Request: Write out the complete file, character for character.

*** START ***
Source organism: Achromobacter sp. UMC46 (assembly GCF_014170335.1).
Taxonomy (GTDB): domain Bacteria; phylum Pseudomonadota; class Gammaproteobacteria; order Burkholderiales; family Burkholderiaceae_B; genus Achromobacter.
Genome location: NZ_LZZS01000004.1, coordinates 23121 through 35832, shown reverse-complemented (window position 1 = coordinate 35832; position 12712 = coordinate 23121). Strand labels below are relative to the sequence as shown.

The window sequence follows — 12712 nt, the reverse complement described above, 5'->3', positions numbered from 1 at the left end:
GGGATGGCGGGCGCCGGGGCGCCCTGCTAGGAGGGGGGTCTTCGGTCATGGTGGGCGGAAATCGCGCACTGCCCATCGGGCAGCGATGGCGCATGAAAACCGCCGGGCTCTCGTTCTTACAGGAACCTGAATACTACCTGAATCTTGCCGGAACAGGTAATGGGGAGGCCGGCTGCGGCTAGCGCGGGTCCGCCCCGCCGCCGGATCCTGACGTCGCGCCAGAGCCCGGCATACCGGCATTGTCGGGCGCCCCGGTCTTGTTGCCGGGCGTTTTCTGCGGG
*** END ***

Source organism: Achromobacter sp. UMC46 (assembly GCF_014170335.1).
Taxonomy (GTDB): domain Bacteria; phylum Pseudomonadota; class Gammaproteobacteria; order Burkholderiales; family Burkholderiaceae_B; genus Achromobacter.
Genome location: NZ_LZZS01000004.1, coordinates 23121 through 35832, shown reverse-complemented (window position 1 = coordinate 35832; position 12712 = coordinate 23121). Strand labels below are relative to the sequence as shown.

The window sequence follows — 12712 nt, the reverse complement described above, 5'->3', positions numbered from 1 at the left end:
GGGATGGCGGGCGCCGGGGCGCCCTGCTAGGAGGGGGGTCTTCGGTCATGGTGGGCGGAAATCGCGCACTGCCCATCGGGCAGCGATGGCGCATGAAAACCGCCGGGCTCTCGTTCTTACAGGAACCTGAATACTACCTGAATCTTGCCGGAACAGGTAATGGGGAGGCCGGCTGCGGCTAGCGCGGGTCCGCCCCGCCGCCGGATCCTGACGTCGCGCCAGAGCCCGGCATACCGGCATTGTCGGGCGCCCCGGTCTTGTTGCCGGGCGTTTTCTGCGGG